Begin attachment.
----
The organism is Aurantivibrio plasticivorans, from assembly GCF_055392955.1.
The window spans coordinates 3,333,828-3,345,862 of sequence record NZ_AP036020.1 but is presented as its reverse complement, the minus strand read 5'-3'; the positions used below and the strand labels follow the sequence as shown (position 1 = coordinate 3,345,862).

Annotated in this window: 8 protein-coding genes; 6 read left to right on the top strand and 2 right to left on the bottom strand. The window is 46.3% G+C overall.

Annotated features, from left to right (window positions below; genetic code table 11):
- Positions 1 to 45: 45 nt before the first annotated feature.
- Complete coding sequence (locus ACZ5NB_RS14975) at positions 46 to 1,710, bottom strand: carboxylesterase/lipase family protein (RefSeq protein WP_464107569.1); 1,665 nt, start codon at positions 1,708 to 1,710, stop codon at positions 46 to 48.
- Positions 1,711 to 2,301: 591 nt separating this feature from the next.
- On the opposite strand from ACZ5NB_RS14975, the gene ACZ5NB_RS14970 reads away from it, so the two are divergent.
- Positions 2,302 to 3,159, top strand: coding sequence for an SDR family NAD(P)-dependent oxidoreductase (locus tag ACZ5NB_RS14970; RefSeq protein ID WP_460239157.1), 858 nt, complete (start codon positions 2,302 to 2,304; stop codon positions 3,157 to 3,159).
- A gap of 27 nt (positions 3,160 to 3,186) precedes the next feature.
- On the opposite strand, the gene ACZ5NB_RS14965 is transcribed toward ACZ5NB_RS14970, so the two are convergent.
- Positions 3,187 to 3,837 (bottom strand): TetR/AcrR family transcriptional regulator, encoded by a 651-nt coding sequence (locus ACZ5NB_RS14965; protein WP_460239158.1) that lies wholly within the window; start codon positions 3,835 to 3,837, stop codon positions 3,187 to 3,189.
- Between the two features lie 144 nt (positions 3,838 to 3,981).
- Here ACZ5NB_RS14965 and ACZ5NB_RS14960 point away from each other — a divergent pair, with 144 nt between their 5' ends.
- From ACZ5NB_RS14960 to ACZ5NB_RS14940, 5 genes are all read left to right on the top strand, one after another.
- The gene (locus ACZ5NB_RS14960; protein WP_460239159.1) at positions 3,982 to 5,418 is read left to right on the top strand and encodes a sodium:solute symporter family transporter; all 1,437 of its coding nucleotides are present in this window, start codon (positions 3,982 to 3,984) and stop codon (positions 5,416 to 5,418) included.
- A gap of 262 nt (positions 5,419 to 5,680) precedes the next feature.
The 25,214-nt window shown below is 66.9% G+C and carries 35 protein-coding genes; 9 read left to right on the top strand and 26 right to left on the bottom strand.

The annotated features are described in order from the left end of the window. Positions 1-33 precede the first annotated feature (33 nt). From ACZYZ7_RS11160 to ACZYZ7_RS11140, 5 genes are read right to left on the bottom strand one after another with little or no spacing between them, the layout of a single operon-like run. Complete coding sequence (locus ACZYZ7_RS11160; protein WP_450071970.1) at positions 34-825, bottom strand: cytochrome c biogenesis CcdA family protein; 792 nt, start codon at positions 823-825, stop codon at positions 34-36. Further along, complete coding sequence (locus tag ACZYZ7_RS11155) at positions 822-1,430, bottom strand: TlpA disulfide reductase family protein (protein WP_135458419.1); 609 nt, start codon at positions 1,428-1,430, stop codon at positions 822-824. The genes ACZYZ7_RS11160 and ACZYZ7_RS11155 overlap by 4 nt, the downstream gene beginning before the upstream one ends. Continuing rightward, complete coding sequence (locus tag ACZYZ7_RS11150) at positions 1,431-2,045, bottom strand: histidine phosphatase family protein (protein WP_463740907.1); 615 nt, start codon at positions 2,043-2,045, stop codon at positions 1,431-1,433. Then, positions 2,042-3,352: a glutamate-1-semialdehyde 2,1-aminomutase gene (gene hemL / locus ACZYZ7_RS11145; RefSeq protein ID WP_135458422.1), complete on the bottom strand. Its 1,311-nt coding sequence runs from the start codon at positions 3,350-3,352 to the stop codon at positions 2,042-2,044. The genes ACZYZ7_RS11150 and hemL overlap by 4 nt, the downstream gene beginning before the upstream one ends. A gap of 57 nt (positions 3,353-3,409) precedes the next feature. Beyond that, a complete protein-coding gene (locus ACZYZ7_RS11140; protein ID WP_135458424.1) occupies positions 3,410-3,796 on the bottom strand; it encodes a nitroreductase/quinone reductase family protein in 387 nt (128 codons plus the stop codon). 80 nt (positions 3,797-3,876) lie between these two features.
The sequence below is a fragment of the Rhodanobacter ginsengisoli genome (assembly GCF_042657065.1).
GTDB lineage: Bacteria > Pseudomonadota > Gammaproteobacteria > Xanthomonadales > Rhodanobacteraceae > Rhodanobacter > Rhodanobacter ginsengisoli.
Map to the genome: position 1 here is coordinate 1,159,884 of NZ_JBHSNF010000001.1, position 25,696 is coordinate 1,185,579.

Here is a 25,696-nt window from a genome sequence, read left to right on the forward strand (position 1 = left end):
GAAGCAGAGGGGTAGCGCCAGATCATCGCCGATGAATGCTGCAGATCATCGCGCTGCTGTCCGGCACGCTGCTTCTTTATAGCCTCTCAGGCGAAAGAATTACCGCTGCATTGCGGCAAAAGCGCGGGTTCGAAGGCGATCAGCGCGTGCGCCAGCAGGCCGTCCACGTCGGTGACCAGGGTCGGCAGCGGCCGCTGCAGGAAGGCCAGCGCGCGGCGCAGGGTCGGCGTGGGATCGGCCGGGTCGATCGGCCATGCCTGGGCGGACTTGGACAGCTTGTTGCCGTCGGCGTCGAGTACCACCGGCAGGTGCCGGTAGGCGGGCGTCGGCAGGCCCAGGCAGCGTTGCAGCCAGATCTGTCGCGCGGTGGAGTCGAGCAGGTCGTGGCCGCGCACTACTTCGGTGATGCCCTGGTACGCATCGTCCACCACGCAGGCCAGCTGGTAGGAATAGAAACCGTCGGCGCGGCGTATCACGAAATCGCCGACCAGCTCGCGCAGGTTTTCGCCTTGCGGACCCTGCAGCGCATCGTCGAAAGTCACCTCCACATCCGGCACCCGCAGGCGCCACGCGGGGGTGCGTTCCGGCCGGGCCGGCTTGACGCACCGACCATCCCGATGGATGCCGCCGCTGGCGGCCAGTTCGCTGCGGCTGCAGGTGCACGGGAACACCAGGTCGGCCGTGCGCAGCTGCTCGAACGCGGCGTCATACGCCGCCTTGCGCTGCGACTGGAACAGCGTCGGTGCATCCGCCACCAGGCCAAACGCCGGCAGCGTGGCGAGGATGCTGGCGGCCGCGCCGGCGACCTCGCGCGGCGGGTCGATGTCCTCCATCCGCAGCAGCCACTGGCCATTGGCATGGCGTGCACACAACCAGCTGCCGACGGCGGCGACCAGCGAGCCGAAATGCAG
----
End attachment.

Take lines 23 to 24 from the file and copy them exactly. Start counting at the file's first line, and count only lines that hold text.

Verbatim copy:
Here is a 25,696-nt window from a genome sequence, read left to right on the forward strand (position 1 = left end):
GAAGCAGAGGGGTAGCGCCAGATCATCGCCGATGAATGCTGCAGATCATCGCGCTGCTGTCCGGCACGCTGCTTCTTTATAGCCTCTCAGGCGAAAGAATTACCGCTGCATTGCGGCAAAAGCGCGGGTTCGAAGGCGATCAGCGCGTGCGCCAGCAGGCCGTCCACGTCGGTGACCAGGGTCGGCAGCGGCCGCTGCAGGAAGGCCAGCGCGCGGCGCAGGGTCGGCGTGGGATCGGCCGGGTCGATCGGCCATGCCTGGGCGGACTTGGACAGCTTGTTGCCGTCGGCGTCGAGTACCACCGGCAGGTGCCGGTAGGCGGGCGTCGGCAGGCCCAGGCAGCGTTGCAGCCAGATCTGTCGCGCGGTGGAGTCGAGCAGGTCGTGGCCGCGCACTACTTCGGTGATGCCCTGGTACGCATCGTCCACCACGCAGGCCAGCTGGTAGGAATAGAAACCGTCGGCGCGGCGTATCACGAAATCGCCGACCAGCTCGCGCAGGTTTTCGCCTTGCGGACCCTGCAGCGCATCGTCGAAAGTCACCTCCACATCCGGCACCCGCAGGCGCCACGCGGGGGTGCGTTCCGGCCGGGCCGGCTTGACGCACCGACCATCCCGATGGATGCCGCCGCTGGCGGCCAGTTCGCTGCGGCTGCAGGTGCACGGGAACACCAGGTCGGCCGTGCGCAGCTGCTCGAACGCGGCGTCATACGCCGCCTTGCGCTGCGACTGGAACAGCGTCGGTGCATCCGCCACCAGGCCAAACGCCGGCAGCGTGGCGAGGATGCTGGCGGCCGCGCCGGCGACCTCGCGCGGCGGGTCGATGTCCTCCATCCGCAGCAGCCACTGGCCATTGGCATGGCGTGCACACAACCAGCTGCCGACGGCGGCGACCAGCGAGCCGAAATGCAG